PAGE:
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U.S. Girls Sell Out The Moroccan Lounge: The Most Soulfulest Sound

U.S. Girls
FEATURED IMAGE: ROB SHEPYER

My adventures through the Los Angeles music scene took me to The Moroccan Lounge on Tuesday where one of the brightest stars off the legendary 4AD records had sold the place out on a damn school night. U.S. Girls go right alongside powerful, female-led bands like The Pretenders, Sleater-Kinney, and Haim in the rock and roll halls of history but even among those bands, I can see a potential in U.S. Girls’ leader, Meghan Remy, that I don’t think shined quite as warmly or as obviously as the others.

Oddly enough, I first heard about this band by watching Power Trip on Amoeba’s “What’s In My Bag” series. Where part of singer, Riley Cayle’s selection was none other than U.S. Girls’ Half Free.

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Beginning as a noise-pop project, Meghan Remy was inspired by Riot Grrrl bands and Crass to create a rebellious and beautiful amalgamation of pop, jazz, funk, and electro-punk which is best represented in the band’s 2018 release In A Poem Unlimited. The album features tracks that strike chords as powerfully as Leonard Cohen, Abba, Cocteau Twins, and Madonna while still retaining an experimental, underground sensibility. It’s the kind of music Lady Gaga probably wishes she was making.

The night began with CMON opening, a New York electro-pop duo who’s name is an abbreviation of “Confusing Mix Of Nations”. John De Costa and Jamen Whitelock collaborate to create a very infectious and poppy sound that you can’t get out of your head once you hear it the first time. Hypnotic and dancey, this band knows how to make fun with electronics. Integrating samples as the intros to their songs, CMON melded post-punk, dance, and shoegaze in a unique and minimal way. Their stage presence was one of ennui and disinterest, something I don’t think I’ve seen enough of and sort of long for from a singer.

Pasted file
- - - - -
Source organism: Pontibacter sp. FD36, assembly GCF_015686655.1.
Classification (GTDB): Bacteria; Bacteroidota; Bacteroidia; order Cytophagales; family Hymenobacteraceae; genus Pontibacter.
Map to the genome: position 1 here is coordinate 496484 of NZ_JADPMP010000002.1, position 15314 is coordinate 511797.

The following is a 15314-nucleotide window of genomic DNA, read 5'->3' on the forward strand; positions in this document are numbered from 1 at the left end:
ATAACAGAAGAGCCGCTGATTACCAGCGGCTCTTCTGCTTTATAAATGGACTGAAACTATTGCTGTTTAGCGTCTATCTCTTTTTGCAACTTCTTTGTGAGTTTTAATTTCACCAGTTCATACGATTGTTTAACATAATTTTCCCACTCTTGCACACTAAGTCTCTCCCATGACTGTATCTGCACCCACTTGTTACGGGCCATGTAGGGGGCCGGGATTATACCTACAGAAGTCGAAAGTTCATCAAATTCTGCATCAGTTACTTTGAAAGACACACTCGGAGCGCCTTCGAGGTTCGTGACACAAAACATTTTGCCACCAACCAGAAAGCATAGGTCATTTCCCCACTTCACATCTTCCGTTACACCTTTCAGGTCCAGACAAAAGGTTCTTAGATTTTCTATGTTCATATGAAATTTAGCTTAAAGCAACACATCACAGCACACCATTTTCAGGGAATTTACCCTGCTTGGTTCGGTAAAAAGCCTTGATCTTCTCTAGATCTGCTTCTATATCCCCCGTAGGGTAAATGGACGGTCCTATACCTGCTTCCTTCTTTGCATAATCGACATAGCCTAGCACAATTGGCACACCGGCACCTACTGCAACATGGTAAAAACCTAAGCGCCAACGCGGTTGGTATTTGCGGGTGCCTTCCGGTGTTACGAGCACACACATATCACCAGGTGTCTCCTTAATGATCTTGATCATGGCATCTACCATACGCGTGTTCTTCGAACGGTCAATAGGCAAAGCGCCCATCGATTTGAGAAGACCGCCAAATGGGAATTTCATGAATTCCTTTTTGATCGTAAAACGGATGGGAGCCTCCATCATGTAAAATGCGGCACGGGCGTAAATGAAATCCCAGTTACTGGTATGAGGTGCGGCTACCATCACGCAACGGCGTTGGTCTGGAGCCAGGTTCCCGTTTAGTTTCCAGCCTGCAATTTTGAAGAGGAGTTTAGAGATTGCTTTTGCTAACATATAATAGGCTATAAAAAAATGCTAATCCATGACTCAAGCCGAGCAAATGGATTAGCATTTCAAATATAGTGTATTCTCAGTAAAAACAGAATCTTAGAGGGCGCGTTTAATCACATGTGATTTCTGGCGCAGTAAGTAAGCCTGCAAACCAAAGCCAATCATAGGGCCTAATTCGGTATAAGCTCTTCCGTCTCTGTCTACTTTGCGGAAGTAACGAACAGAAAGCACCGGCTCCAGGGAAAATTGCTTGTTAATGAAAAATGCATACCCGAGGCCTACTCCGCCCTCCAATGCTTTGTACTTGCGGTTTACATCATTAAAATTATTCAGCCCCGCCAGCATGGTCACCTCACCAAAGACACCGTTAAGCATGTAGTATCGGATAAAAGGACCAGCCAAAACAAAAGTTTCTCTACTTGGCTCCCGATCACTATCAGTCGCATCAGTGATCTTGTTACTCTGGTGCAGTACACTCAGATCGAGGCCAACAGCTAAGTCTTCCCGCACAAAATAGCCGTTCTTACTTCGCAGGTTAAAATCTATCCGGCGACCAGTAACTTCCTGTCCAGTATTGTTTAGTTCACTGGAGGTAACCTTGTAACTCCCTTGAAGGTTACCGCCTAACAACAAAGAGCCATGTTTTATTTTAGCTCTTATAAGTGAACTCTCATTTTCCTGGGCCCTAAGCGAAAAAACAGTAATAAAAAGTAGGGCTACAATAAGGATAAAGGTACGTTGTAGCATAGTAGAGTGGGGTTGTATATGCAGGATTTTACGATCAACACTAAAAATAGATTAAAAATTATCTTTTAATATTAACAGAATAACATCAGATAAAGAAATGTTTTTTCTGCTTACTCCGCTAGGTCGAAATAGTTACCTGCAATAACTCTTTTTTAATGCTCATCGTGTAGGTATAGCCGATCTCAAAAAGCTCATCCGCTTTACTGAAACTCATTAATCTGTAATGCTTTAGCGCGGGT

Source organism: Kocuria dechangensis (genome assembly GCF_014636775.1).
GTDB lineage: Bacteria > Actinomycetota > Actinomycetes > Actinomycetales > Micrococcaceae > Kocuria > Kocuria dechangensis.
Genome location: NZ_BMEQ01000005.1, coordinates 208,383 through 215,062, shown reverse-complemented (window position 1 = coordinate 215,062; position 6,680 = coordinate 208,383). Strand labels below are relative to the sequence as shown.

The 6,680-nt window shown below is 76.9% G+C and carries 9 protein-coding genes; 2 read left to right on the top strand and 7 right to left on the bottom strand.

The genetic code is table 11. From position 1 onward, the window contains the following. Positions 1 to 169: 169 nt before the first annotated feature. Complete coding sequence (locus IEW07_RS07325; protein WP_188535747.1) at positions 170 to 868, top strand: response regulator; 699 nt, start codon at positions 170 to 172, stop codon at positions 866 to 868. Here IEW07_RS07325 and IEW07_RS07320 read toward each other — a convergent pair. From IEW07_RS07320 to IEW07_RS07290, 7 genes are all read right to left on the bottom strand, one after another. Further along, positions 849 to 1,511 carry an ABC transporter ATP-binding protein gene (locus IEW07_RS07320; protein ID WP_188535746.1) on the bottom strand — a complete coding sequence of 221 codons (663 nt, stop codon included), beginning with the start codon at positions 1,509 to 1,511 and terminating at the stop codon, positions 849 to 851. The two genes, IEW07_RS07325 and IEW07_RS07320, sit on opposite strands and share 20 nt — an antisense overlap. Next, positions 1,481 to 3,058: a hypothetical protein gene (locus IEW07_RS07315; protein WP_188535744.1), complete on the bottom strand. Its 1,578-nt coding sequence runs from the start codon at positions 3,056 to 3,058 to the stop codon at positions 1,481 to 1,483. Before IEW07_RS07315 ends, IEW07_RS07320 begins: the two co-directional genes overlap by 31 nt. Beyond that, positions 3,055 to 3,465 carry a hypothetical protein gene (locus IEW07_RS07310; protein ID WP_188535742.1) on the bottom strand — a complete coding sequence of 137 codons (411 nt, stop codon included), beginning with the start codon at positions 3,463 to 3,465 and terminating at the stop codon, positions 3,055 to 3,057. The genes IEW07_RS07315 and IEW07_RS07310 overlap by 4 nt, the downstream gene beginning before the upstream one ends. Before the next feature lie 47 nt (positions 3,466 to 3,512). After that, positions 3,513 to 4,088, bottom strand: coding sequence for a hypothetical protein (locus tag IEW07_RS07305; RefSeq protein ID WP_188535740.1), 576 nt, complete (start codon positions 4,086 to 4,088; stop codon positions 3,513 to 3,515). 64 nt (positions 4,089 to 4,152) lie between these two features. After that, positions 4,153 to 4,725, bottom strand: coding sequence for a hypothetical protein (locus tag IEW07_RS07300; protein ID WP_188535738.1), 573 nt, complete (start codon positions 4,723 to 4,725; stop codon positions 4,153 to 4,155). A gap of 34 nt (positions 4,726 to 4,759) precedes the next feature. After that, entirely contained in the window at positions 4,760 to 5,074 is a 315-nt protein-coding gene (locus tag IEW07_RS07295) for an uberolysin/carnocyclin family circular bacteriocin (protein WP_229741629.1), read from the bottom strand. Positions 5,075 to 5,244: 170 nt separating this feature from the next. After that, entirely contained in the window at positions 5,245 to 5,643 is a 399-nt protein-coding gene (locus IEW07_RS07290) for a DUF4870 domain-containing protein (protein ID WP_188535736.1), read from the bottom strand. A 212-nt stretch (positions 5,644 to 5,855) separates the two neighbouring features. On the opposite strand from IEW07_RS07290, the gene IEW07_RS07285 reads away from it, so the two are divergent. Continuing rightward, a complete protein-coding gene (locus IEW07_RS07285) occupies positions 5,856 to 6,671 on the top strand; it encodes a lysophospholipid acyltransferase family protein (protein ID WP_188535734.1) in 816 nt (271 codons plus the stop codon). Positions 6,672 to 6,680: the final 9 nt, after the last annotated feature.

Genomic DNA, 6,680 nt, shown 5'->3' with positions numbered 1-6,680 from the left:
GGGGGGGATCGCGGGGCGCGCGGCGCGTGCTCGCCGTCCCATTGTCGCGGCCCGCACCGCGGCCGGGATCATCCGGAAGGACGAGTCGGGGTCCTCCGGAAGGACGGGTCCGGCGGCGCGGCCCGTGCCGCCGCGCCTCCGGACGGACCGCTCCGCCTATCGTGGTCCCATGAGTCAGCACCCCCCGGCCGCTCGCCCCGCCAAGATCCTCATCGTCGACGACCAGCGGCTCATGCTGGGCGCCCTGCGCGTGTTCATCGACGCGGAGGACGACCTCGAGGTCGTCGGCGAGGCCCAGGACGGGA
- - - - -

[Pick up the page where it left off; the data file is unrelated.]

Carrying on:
Next up was Cones, a band made up of core-members and brothers, Jonathan and Michael Rosen. This San Francisco group has an incredible grasp on rhythm and seduces you to dance with the right mix of synths and percussion that creates a cool and mellow feel, reminiscent of tropical music, that eventually bursts into one awesome release. This is the musical representation of blowing dandelions into the wind while frolicking through a meadow with a freckled face, ginger cutie.

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The Moroccan was packed tighter than a tin of sardines by the time U.S. Girls took the stage. First it was just the band, made up of six members, opening with a sultry and slow medley that peaked with a beautiful saxophone solo that ushered in the entry of Meghan Remy and her backup singer, rounding out the ensemble to eight.

From front to back the set was filled with gorgeous sounds that dabbled between the randomness and sensory overload of jazz, to the groovy dance-inducing jive of funk, even to little spats of the rigid riffage of punk and metal here and there. The set was heavy with songs off In A Poem Unlimited with my favorite moment being their rendition of “Rage of Plastics”.

                        

The one thing you can sense and hear in all of Remy’s songs is purpose. You can tell she authentically means what she’s singing and feeling in her gut as she moves and sings like a classically trained jazz singer but with modern, dark sensibilities. Dressed in gold from top to bottom and under yellow light, I couldn’t separate her on this small stage in a small venue from the vision I was having of her future, on much bigger stages in much bigger venues. You can get that vibe listening to her music or reading up on her history but after seeing Meghan Remy live, I think everyone came to the same expectation of monstrous success in her future.

U.S. Girls

U.S. Girls

Words and photos by: Rob Shepyer

 

 

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